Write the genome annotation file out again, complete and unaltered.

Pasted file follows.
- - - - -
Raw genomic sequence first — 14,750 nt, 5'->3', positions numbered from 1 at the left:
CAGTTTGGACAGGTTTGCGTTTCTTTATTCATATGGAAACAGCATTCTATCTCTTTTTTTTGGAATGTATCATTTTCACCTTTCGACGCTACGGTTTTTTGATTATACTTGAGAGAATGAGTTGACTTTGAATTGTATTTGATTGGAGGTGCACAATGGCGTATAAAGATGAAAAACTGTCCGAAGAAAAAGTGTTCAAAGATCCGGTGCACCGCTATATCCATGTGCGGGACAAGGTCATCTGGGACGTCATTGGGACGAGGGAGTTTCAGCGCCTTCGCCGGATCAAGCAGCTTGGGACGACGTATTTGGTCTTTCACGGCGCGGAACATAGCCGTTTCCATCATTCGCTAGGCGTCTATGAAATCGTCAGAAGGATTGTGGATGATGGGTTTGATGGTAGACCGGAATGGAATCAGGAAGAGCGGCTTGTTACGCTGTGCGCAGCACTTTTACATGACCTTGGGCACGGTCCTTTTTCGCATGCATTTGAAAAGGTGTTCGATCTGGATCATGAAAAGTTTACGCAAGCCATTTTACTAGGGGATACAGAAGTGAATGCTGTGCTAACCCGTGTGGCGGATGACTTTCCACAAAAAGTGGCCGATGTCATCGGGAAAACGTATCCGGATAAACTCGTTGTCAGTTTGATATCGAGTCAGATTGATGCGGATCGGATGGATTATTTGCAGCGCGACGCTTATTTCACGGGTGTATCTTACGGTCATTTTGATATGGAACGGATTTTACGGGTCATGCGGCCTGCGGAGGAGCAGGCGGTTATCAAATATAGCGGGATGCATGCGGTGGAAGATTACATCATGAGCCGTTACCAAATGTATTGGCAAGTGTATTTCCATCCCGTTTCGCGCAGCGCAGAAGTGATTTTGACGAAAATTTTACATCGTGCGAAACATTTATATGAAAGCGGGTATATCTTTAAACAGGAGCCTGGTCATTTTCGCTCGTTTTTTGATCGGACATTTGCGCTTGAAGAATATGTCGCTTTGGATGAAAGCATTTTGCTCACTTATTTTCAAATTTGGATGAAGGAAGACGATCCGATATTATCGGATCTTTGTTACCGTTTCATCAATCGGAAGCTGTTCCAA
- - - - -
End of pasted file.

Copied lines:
Raw genomic sequence first — 14,750 nt, 5'->3', positions numbered from 1 at the left:
CAGTTTGGACAGGTTTGCGTTTCTTTATTCATATGGAAACAGCATTCTATCTCTTTTTTTTGGAATGTATCATTTTCACCTTTCGACGCTACGGTTTTTTGATTATACTTGAGAGAATGAGTTGACTTTGAATTGTATTTGATTGGAGGTGCACAATGGCGTATAAAGATGAAAAACTGTCCGAAGAAAAAGTGTTCAAAGATCCGGTGCACCGCTATATCCATGTGCGGGACAAGGTCATCTGGGACGTCATTGGGACGAGGGAGTTTCAGCGCCTTCGCCGGATCAAGCAGCTTGGGACGACGTATTTGGTCTTTCACGGCGCGGAACATAGCCGTTTCCATCATTCGCTAGGCGTCTATGAAATCGTCAGAAGGATTGTGGATGATGGGTTTGATGGTAGACCGGAATGGAATCAGGAAGAGCGGCTTGTTACGCTGTGCGCAGCACTTTTACATGACCTTGGGCACGGTCCTTTTTCGCATGCATTTGAAAAGGTGTTCGATCTGGATCATGAAAAGTTTACGCAAGCCATTTTACTAGGGGATACAGAAGTGAATGCTGTGCTAACCCGTGTGGCGGATGACTTTCCACAAAAAGTGGCCGATGTCATCGGGAAAACGTATCCGGATAAACTCGTTGTCAGTTTGATATCGAGTCAGATTGATGCGGATCGGATGGATTATTTGCAGCGCGACGCTTATTTCACGGGTGTATCTTACGGTCATTTTGATATGGAACGGATTTTACGGGTCATGCGGCCTGCGGAGGAGCAGGCGGTTATCAAATATAGCGGGATGCATGCGGTGGAAGATTACATCATGAGCCGTTACCAAATGTATTGGCAAGTGTATTTCCATCCCGTTTCGCGCAGCGCAGAAGTGATTTTGACGAAAATTTTACATCGTGCGAAACATTTATATGAAAGCGGGTATATCTTTAAACAGGAGCCTGGTCATTTTCGCTCGTTTTTTGATCGGACATTTGCGCTTGAAGAATATGTCGCTTTGGATGAAAGCATTTTGCTCACTTATTTTCAAATTTGGATGAAGGAAGACGATCCGATATTATCGGATCTTTGTTACCGTTTCATCAATCGGAAGCTGTTCCAA